Wednesday, July 10, 2013

Honoring my mother’s family

In the years before she died in 2004, my mother became interested in tracing her family roots in Bavaria and was successful in tracing them back to the 1500s – and this was before the days of! 

I didn’t fully appreciate what Mom did then, but I have come to fully appreciate her efforts now, and I so wish that I could tell her so.  But I can’t.

Instead, I took the old original photos of her parents, siblings, aunts, uncles and cousins (one board for her mother’s relatives and one for her father’s) that she had originally taped onto tag board and labeled herself…


and I turned them into these:




Most of the photos are originals – printed on very thick cardboard and ornately labeled on the back.



I love looking at similarities between our ancestors and current family members.  This, for example, is my mother’s mother, Mathilde:

Mathilde Reiss 1909

…and this is my niece Niki:


They look so much alike!

I also love exploring the dress of the time.  Just imagine how much work it was to get dressed.


(Yes, that says that my mother’s paternal grandparents celebrated their 50th anniversary in 1897!)

How regal some of Mom’s relatives looked!


My favorite story to come from Mom’s photos is the story of her nephew Willy Merkl.  This is Willy:

Willy Merkl 1900 - 1934  March 1923

If you google him, you’ll come up with this:

Willy Merkl Search

and this:

Willy Merkl Strasse

and this:

Willy Merkl website

It’s easy to find information about Mom’s nephew.  The Wikipedia entry begins like this: “

Willy Merkl (6 October 1900 – 9/17 July 1934) was a German mountain climber who is most notable for his attempt to lead a German-American team up Nanga Parbat (the Naked Mountain) in the Pakistani Himalayas in 1932.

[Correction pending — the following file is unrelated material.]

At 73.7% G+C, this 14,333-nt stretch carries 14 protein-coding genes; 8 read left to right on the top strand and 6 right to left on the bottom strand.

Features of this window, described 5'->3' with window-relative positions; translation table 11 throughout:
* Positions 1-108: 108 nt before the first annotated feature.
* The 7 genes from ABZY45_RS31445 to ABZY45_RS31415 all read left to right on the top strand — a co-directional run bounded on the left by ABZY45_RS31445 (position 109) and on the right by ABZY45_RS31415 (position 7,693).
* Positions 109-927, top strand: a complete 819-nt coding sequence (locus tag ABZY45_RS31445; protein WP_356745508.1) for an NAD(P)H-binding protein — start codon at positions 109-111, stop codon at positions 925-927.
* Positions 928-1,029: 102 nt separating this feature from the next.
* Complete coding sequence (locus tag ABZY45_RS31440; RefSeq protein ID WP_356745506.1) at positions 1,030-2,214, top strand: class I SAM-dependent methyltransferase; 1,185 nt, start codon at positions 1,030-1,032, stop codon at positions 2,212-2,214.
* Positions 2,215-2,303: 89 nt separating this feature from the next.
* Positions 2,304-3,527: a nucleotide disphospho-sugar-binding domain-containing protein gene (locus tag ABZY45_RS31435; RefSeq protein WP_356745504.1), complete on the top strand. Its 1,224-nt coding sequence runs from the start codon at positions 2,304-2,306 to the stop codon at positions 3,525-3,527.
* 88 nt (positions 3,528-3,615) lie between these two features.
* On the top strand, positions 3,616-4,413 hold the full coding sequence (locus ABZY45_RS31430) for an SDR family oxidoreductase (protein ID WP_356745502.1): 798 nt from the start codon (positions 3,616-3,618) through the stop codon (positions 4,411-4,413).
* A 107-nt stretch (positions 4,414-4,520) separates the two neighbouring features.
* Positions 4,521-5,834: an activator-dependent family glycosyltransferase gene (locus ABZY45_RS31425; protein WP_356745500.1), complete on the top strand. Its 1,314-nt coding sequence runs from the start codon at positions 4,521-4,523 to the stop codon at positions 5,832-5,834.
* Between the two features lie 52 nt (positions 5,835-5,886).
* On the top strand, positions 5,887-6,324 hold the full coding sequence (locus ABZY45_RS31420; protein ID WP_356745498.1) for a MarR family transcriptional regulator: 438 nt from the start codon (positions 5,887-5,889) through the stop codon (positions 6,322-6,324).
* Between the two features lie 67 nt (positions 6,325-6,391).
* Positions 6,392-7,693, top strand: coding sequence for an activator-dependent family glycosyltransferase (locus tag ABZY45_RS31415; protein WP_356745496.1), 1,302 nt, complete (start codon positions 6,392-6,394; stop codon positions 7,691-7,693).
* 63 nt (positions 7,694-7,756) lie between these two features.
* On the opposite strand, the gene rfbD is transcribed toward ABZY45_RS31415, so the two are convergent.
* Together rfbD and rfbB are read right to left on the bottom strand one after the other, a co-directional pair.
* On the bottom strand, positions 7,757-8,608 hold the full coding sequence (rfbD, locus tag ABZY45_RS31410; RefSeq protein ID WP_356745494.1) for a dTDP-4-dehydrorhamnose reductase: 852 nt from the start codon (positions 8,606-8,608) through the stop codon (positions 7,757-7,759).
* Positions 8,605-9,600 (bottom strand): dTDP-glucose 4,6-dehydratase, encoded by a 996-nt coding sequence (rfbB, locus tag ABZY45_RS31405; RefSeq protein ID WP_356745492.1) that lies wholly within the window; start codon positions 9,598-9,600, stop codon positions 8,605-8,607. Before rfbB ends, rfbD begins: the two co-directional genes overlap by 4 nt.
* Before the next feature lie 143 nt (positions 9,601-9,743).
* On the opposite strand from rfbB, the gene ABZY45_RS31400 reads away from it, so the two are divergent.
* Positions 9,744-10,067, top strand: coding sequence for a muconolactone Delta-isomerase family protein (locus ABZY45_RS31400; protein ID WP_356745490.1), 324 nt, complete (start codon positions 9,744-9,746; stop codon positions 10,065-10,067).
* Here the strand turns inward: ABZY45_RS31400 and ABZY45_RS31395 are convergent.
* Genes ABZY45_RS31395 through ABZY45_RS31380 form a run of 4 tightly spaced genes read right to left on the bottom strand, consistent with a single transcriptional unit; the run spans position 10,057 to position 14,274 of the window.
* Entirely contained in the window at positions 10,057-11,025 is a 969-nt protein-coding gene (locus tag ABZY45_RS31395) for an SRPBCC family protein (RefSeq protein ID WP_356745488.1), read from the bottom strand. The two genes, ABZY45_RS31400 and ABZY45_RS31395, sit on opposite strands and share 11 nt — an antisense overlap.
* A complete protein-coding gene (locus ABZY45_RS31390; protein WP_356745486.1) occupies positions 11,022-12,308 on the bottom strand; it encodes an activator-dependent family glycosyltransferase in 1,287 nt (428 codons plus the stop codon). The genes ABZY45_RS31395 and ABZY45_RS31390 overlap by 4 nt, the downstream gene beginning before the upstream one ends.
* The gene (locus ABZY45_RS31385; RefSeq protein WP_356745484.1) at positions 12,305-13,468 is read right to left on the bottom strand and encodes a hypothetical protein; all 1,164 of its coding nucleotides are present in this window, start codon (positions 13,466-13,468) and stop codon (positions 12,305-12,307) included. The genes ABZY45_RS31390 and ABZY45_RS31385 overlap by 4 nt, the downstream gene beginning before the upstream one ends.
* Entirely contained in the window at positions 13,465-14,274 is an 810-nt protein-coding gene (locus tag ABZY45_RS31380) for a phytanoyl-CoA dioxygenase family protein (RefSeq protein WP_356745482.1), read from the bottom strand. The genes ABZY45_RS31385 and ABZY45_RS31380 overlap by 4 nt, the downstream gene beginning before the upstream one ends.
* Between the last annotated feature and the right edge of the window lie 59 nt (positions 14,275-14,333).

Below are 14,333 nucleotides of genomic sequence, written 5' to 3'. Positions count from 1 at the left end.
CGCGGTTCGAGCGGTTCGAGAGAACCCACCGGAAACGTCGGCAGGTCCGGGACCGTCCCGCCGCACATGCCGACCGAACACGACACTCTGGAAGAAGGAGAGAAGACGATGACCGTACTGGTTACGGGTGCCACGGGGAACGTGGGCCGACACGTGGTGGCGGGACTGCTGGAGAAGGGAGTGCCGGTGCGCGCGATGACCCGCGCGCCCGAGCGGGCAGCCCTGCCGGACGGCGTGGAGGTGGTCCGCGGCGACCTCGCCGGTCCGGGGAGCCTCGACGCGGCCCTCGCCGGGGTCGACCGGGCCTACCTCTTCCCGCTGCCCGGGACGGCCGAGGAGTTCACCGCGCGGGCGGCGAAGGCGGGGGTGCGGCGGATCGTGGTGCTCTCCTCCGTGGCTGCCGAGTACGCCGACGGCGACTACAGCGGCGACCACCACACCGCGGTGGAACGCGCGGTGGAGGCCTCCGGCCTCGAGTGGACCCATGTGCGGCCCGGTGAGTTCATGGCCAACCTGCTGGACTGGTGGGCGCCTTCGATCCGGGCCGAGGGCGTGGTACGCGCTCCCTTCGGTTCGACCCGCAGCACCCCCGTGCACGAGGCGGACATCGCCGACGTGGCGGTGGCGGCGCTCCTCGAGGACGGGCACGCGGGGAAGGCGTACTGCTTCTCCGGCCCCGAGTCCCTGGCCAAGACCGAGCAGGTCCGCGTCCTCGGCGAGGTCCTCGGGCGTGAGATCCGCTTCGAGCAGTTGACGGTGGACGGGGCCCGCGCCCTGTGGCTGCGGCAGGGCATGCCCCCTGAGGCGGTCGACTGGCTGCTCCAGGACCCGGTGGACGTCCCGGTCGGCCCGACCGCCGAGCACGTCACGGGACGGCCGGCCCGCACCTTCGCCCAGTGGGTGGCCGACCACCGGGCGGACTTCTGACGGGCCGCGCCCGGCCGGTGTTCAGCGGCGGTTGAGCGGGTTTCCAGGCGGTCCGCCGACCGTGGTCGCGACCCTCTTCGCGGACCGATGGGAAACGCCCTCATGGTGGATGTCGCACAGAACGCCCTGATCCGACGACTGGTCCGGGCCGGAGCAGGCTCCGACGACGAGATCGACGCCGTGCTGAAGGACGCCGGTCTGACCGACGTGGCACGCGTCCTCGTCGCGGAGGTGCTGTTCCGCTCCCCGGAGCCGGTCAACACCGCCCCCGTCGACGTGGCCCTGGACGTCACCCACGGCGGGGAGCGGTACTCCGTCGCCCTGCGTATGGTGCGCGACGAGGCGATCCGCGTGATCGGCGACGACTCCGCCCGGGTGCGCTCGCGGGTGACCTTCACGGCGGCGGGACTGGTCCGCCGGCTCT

His team was known to be very experienced in Alpine and European mountain expeditions, but were unprepared for the trials of the Himalayas. Despite being forced to turn back, the team did make excellent progress and found a way through the Rakhiot Peak and the main ridge.[1]

In 1934 he led another expedition up the same mountain that proved to be fatal.”

Could I make the claim that Peter’s earlier propensity for rock climbing…


Nah, guess not.

The beautiful original photos that I had custom framed only accounts for about 150 years of Mom’s family.  But this document (it’s taller than me!) shows Mom’s relatives all the way back to the 1500s!

Reiss tree full size

And she documented the family lineage in a document, too:




And there’s the booklet that she found that describes her family’s 225 years in the hat making business!


I’ll soon be dedicating a few wall surfaces to family historical memorabilia like this.  I just hope that the kids will have an interest in preserving it for their kids… and their kids… and…

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Monday, July 08, 2013

Retirement on Bainbridge Island? A thought to ponder.

Since we moved from California to Washington State in 1993, Bainbridge Island has been a part of our lives – first because Tom’s sister Marcy moved there in 1990 (and was our original draw northward from San Diego) and then because Tom’s very longstanding family friends (I’m talking since babyhood) the Nybergs moved there shortly thereafter. 

Once we moved northward to Eastern Washington where we spent almost two years before moving to Seattle, family holidays consisted of a drive into Seattle, then an always-entertaining ferry ride, and then delicious meals and family fun.  The kids have many longstanding memories of hikes in the dense island forests and holiday celebrations with their cousins and with the Nyberg kids, all of them around the same ages.



Unfortunately, Tom’s sister and her family eventually moved away to Northern Idaho, but the Nybergs remained on the Island and we have managed to spend time on the Island consistently for the past twenty years.

Now – shockingly -- it is time for Tom and me to think about where we want to spend our retirement.  (I know – we can’t possibly be that old… can we?!) Do we want to stay in this house, which Tom refers to as “an attempt to turn a sow’s ear into a silk purse,” or do we want to live somewhere else?  Moving was never an option while the kids were in school, and it won’t be a realistic option until Tom retires in about five years, but it’s time to give the question some thought.